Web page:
Author: Brian T. Hodges
To borrow from Shakespeare, something is rotten in the County of Kitsap. The County’s elected prosecutor is living the American dream. He has a fully developed waterfront property with a large home set back approximately 50 feet from his bulkheaded shoreline. In other words, the prosecutor’s home breaks all of the modern shoreline rules that his office helped to write and defend.
You wouldn’t think that someone like that would begrudge his neighbor seeking to build his home with the same set back. Well, you would be wrong.
The prosecutor appealed Kitsap County’s decision to issue the neighbor a buffer variance that allowed the neighbor build his home in line with all of the other houses in the area. The prosecutor argued that the County should enforce its newly expanded marine shoreline buffer against this one property owner, forcing him – and him alone – to leave 100 feet of land above the shore an untouched buffer area.
Infuriating? Yes. But at the same time, the prosecutor’s actions provide valuable perspective on the buffer argument. Local governments persist in the mistaken idea that the only way to protect environmentally sensitive areas is with big, area-wide buffers. Here, County planners determined that the neighbor’s plans would not impact the ecological conditions on the shoreline. Why then is the prosecutor trying to enforce an environmental restriction against his neighbor? The answer is control and self-interest. The County’s adoption of a mandatory, one-size-fits-all buffer for all shoreline property took the decision-making power away from property owners and gave it to the government, neighbors, and others who may want to elevate their own interests by stymying another person’s right to use and enjoy his or her land.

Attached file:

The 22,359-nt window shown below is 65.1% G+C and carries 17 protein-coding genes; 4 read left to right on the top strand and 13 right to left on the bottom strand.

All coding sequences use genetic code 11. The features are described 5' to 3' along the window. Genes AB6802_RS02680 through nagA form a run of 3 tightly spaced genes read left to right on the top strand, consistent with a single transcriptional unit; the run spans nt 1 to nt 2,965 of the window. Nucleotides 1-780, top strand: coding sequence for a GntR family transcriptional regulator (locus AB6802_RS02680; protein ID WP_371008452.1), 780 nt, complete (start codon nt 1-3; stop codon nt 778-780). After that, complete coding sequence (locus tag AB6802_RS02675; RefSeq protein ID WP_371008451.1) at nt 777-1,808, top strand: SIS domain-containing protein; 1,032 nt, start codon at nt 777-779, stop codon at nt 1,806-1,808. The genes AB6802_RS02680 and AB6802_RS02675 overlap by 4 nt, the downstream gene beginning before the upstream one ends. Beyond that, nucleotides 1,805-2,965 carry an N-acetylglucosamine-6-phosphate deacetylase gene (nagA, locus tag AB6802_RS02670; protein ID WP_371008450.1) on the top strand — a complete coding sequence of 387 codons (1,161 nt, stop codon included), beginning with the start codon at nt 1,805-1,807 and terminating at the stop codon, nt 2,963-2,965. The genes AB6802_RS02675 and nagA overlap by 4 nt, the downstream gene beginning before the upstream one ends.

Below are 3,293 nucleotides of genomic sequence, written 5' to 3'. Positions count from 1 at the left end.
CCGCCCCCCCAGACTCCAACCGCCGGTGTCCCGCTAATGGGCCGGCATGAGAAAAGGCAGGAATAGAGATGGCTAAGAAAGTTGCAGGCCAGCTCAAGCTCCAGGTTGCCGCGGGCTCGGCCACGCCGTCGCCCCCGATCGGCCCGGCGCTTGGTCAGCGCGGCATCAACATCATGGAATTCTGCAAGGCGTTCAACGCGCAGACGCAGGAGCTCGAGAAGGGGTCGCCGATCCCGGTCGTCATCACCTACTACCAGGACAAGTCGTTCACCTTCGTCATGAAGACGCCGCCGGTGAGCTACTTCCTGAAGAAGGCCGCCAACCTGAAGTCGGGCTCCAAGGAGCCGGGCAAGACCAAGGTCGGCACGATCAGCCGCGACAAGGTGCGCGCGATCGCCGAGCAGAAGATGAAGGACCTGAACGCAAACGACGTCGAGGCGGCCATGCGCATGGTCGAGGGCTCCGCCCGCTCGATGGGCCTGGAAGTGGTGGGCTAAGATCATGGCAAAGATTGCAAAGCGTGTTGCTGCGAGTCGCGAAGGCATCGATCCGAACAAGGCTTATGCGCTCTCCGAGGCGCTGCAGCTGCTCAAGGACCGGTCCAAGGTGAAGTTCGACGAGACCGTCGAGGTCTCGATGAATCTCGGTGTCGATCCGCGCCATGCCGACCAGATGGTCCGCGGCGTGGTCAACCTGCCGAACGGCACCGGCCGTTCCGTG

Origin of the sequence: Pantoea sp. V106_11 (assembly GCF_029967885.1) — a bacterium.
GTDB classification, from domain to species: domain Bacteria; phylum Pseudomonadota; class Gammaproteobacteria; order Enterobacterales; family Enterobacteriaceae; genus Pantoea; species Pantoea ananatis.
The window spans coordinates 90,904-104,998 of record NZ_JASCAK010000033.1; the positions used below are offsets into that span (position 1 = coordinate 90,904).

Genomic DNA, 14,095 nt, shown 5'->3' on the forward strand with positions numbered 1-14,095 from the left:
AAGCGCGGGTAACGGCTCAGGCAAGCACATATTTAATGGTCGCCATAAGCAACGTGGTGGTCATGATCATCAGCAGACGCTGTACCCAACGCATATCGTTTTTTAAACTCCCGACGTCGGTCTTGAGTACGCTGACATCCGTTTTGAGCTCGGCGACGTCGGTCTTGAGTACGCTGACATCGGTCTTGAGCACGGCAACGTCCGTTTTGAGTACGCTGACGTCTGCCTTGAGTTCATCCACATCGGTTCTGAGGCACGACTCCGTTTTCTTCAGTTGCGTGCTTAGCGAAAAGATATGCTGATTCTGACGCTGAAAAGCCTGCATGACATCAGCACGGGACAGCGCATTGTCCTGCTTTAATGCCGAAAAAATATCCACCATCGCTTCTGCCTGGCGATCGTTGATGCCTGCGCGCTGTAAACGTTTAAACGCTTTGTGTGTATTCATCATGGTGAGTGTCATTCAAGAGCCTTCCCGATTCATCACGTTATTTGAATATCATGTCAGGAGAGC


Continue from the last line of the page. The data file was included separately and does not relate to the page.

Kitsap County’s buffer regulations envision buffers as an “undisturbed natural vegetation area,” but if the County prosecutor is permitted to hijack the rules to serve his own interests, then the buffers will be nothing more than an “unweeded garden” of “things rank and gross in nature.”
PLF’s challenge to Kitsap County’s marine shoreline buffer is currently pending in Washington’s appellate courts. For more information on the buffer challenge, visit PLF’s website.
The Kitsap Sun covered this story here.